Ellison Looks Forward To November

Rochelle Olson, Star Tribune (Minn.), September 13, 2006

A groggy, hoarse and victorious state Rep. Keith Ellison nestled into a chair today in his campaign office as media requests streamed in from across the country for the man who could become the nation’s first Muslim in Congress.

Ellison hugged supporters who slowly trickled in, as campaign manager Dave Colling tried to call in reinforcements to help him handle the eight calls per minute he was receiving at noon. The two hadn’t had time to dissect where they turned out the most votes geographically, but both agreed they won by a bigger margin than they’d hoped.

Ellison received 41 percent of the vote in a three-way race many thought would be won with a percentage in the mid-30s. The candidate will face Republican Alan Fine, Independence candidate Tammy Lee and Green Party member Jay Pond in November.

His campaign gambled on volunteers, direct mail and a massive get-out-the vote effort instead of a higher profile media campaign. Ellison preached peace and inclusion, labor and the environment.

“People are yearning for a vision of our country that includes everyone,” he said. “People are yearning for a vision of our country where we talk it out internationally before we shoot it out.

President Bush espouses what Ellison calls “an ownership” society. “You’re on your own and lots of luck. Government’s not going to help you. If you’re a soldier, we’re not going to help when you get back,” Ellison said.

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The 43-year-old Detroit native is in position to become the first black person elected to Congress from Minnesota. Ellison almost never talked about race or religion during the campaign unless asked, but he referred to it when he talked with supporters after the victory.

“We brought together all ages, all colors, all faiths,” he said.

“Let’s be honest, we faced some tough days, but we never got negative,” Ellison continued. “And we proved that you can win an election by going positive and staying positive. We know that negative campaigning has its effects, but it doesn’t enhance our humanity, it does not build bridges, it builds walls.”

Ellison is a two-term legislator from north Minneapolis who won the party endorsement in May. Tuesday he beat back primary challenges from former state DFL Chair Mike Erlandson, Sabo’s longtime chief of staff and his choice of successor, and former state Sen. Ember Reichgott Junge, who made health care her central issue, and Minneapolis City Council Member Paul Ostrow. Erlandson ran second with 31 percent of the vote; Reichgott Junge ran third with 21 percent.

To make history, Ellison still must win in November, but the Fifth District leans hard to the left.

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Ellison stunned the DFL Party convention crowd by winning swiftly. The party’s backing should have made him a strong favorite in the primary in a district that includes Minneapolis and inner-ring suburbs.

But Ellison found himself facing questions about his ties to Nation of Islam leader Louis Farrakhan in the 1990s, in part because of his work helping organize the Million Man March. After he eased those concerns, he found himself explaining his messy personal affairs—dozens of unpaid parking tickets, a driver’s license suspension, unpaid federal income taxes and campaign finance reports that didn’t get filed.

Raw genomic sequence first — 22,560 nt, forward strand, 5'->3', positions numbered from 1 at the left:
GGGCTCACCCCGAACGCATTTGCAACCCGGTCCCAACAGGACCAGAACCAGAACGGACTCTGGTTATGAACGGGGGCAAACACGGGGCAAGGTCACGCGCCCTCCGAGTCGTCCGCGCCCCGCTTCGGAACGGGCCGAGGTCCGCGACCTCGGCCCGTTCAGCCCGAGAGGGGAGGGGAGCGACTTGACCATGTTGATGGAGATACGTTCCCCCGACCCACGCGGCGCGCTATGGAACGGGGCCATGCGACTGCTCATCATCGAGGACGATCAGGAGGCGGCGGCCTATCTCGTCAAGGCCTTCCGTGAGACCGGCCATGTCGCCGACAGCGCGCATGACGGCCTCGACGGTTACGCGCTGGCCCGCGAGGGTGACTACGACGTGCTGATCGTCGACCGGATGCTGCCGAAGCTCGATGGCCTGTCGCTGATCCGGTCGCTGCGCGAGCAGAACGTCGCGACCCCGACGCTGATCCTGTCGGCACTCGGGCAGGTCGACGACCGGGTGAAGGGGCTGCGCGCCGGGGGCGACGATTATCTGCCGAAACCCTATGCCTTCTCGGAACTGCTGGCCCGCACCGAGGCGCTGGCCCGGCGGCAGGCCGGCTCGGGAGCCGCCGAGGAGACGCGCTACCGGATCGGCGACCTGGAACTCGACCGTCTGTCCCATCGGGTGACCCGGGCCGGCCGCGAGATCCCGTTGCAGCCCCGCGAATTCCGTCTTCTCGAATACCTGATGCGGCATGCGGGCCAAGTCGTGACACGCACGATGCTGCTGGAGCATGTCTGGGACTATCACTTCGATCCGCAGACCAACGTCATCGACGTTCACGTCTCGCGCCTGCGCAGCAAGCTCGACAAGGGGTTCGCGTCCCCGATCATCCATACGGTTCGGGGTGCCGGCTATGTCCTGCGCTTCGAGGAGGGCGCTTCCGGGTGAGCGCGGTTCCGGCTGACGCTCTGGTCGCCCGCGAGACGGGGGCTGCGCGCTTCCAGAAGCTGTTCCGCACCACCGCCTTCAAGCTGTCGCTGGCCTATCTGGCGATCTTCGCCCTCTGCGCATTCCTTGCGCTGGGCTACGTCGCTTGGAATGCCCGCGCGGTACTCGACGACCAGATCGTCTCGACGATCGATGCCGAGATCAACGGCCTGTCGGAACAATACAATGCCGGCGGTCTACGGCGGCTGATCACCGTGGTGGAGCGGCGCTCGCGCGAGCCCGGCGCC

Erlandson and Reichgott Junge hit the airwaves at the end of the campaign with television and radio commercials. With the exception of one modest radio commercial, Ellison focused on direct-mail efforts to primary voters as well as his grass-roots get-out-the-vote effort and an army of volunteers.

His success hinged on motivating “unlikely” primary voters, including peace activists, gay and lesbian voters and minorities, especially Somalis.

Ellison also hails from the North Side, an area with the lowest voter turnout in Minneapolis.

But he repeatedly said his campaign was about how “everyone counts, everyone matters.” He called himself the peace candidate, drawing subtle and overt connections to the late Sen. Paul Wellstone, considered to be the master of DFL grass-roots politics.

“I have the passion of Wellstone and the practicality of Sabo,” Ellison told delegates when he won the party’s endorsement. A criminal defense lawyer by profession and a voracious reader with a gift for speech, Ellison delivered a rollicking acceptance speech at the endorsing convention that had many in the room on their feet and recalling Wellstone’s abilities.

Ellison’s campaign T-shirts were Wellstone green and he sent a mailing to voters featuring a large color picture of Ellison taken with the late senator.

Former Vice President Walter F. Mondale backed Ellison as did influential Wellstone friends, Sam and Sylvia Kaplan, who hosted a well-attended fund-raiser for him. “He’s come a long way. He’s kept himself under control while the attacks have been relentless,” Sam Kaplan said from the Blue Nile on Franklin Avenue where Ellison had his victory party.

Ellison and his wife, Kim, have four children. They moved to the Twin Cities so he could attend the University of Minnesota’s law school.

He was raised Catholic and comfortably middle-class, one of four sons. He converted to Islam while at Wayne State University. In adherence to Muslim law, Ellison doesn’t drink alcohol or eat pork. His wife isn’t a Muslim, but the couple is raising their children in the faith. He attends the Masjid An-Nur mosque led by North Side native, Makram El-Amin.

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